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I was trying to design a Chebychev high pass filter of 400MHz corner bandwidth, 0.2db ripple and 5 poles.

I am confused with the proposed design in this filter design calculator. This calculator asks for the characteristic impedance of the filter input and output. Then it draws a schematic with a resistor in series at the input and a resistor in parallel at the output, with the values corresponding to the given impedances above.

  1. In general, does it mean that one have to physically introduce these resistors in the circuit ? (I'm surprised)

  2. same question if you use coaxial cables at the input and the ouput, and you enter a value of 50 Ohm for the characteristic impedances.

  3. in 2. above, assuming you have not to introduce any resistor, why is the input resistor of their schematic in series and not in parallel (a parallel resistance would by what is seen by the input no?)

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1) No
2) No
3) R1, R2 depends on actual component Z(f) which interferes with s21 in the passband up to 4 octaves!! above breakpoint for a 5th order filter.

R1, R2 must be clearly defined Z(f), especially 4 octaves inside the corner frequency of the passband to avoid mistakes in filter calculations.

You know that the goal for LC filters here is get some flat response for either;

  • amplitude, phase, group delay or none of the above ( like some compromise of the above ) Pick any 1 ;)

    • The source could be 0 Ohms or some R
    • the load R is replaced with the antenna with the non-ideal impedance near the breakpoint.
    • e.g. A loop Antenna goes to 0 well below breakpoint, and horn increases in impedance (1/fC) below breakpoint.

But without knowing the Z(f) the variable Q,f resonant filters that are lumped and then loaded with each other affect the phase greatly and thus the amplitude response.

If you can determine the impedances for Zs(f),Zl(f) , the desired attenuation for pass, intermediate and and reject bands, then you will have lower errors in the results.

It is not enough to choose the number of poles, f-3dB and ripple.

If R1,R2 has some unknown reactance in the intermediate band between breakpoint and real passband then you get none of the above in the passband.

e.g. if real passband is 1 to 20GHz and has some RC impedance below 1GHz it interferes with the LC filter response cutoff at 0.5GHz, it will interfere in the passband.

These are not solutions, but illustrate my points.

With little time to explain, I tried to simulate the Horn with a 6pF + 50 Ohms at 1GHz. Look for subtle variations with source and load impedance to get a feel for the impact of the corner or intermediate reactance of an antenna.

Variations include Cheb. 0.2dB ripple filters, Bessel,

  • with load removed to see high Q poles
  • with 0 Ohm source (0dB loss) or load
    • vs 50 Ohm source+load = -6dB enter image description here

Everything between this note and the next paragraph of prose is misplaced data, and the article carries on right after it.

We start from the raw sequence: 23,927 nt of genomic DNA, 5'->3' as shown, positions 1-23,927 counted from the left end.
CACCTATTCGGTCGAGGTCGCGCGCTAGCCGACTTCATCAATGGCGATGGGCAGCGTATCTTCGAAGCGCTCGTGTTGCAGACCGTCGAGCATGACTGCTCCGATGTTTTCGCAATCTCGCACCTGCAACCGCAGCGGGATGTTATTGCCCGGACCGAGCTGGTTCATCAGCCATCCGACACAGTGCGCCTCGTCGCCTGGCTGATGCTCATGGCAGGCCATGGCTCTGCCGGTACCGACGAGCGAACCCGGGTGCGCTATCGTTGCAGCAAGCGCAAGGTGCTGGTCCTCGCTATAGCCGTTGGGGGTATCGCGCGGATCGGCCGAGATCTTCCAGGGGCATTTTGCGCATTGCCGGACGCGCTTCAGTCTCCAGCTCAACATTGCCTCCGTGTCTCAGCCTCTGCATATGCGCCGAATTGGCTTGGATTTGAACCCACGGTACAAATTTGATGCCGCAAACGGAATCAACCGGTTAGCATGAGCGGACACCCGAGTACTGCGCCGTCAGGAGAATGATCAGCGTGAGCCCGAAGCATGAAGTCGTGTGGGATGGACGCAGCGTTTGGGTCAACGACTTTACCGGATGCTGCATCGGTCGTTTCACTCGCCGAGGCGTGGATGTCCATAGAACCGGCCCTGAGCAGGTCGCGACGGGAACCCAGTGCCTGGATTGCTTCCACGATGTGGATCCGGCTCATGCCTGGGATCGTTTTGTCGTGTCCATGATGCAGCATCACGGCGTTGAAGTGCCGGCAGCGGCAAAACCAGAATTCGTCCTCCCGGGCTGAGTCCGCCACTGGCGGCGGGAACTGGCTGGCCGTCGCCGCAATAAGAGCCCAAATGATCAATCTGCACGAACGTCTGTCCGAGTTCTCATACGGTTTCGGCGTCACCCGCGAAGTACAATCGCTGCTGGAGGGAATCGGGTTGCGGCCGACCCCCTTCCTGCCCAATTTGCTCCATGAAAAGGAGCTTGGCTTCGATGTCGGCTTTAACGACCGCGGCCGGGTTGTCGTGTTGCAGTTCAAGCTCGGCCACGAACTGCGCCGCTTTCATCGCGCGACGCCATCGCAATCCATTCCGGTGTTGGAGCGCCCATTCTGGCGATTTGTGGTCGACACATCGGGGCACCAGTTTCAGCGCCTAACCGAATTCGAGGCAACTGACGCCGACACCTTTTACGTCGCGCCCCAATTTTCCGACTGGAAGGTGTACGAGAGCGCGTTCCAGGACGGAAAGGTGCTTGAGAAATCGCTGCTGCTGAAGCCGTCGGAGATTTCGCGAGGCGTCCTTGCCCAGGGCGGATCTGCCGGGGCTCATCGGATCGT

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    \$\begingroup\$ Sunnyskyguy. Extraordinarily nice answer, and very instructive, following my questions in comment above. Thank you so much for the effort. \$\endgroup\$ – MikeTeX May 30 at 14:32
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    \$\begingroup\$ When I used to work, I would always try to meet specs , for time, performance and cost, then do something unexpected that might be appreciated. Some do and some don't. I am glad you did. \$\endgroup\$ – Sunnyskyguy EE75 May 30 at 16:20
  • \$\begingroup\$ IF you want to use my browser-based sim, just ask \$\endgroup\$ – Sunnyskyguy EE75 May 30 at 16:27
  • \$\begingroup\$ I'm curious. Does your sim do things that standard free tools like LTspice can't do ? or perhaps is it very good at creating plots (as in the images above) or something else ? \$\endgroup\$ – MikeTeX May 30 at 19:25
  • \$\begingroup\$ It does many things better but does not have any LT library. All passives are ideal and you add ESR, DCR etc \$\endgroup\$ – Sunnyskyguy EE75 May 30 at 19:26
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Makes sense to me. You have an ideal source, then a resistance is added in series. The filter is terminated with a parallel resistance. Of course these resistors are not part of the filter, rather they are source and load resistances.

Answers to questions:

  1. No
  2. No
  3. A Thevenin equivalent would be like depicted - ideal source + series resistance.

enter image description here

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  • \$\begingroup\$ OK for the load resistance (if I use a coaxial cable connected to my oscilloscope, I would enter 50 Ohm). But what input resistance should I use if I connect the input to a ultra wide band antenna (via a 50 Ohm coaxial) ? I mean, I don't think it's exact that the Thevenin input series resistance is 50 Ohm. \$\endgroup\$ – MikeTeX May 29 at 7:15
  • \$\begingroup\$ At certain frequency it has a certain impedance. Perhaps you should use a LNA to buffer the signal first. Not necessarily the antenna has 50 ohm at any frequency, what type of antenna? \$\endgroup\$ – Marko Buršič May 29 at 7:23
  • \$\begingroup\$ For the sake of simplicity, let us assume a utlra wide band double ridge horn antenna. \$\endgroup\$ – MikeTeX May 29 at 7:26
  • \$\begingroup\$ I am wondering if the coaxial cable part from the antenna to the filter can be thought as the 50 ohm input series impedance. After all, if there is a mismatch of the antenna with this cable, the signal will be reflected before it enters to the cable. \$\endgroup\$ – MikeTeX May 29 at 7:28
  • \$\begingroup\$ The cable has a characteristics impedance, which is very different as series impedance. On GHz range there is no simplicity, I think you try to oversimplificate. \$\endgroup\$ – Marko Buršič May 29 at 7:33

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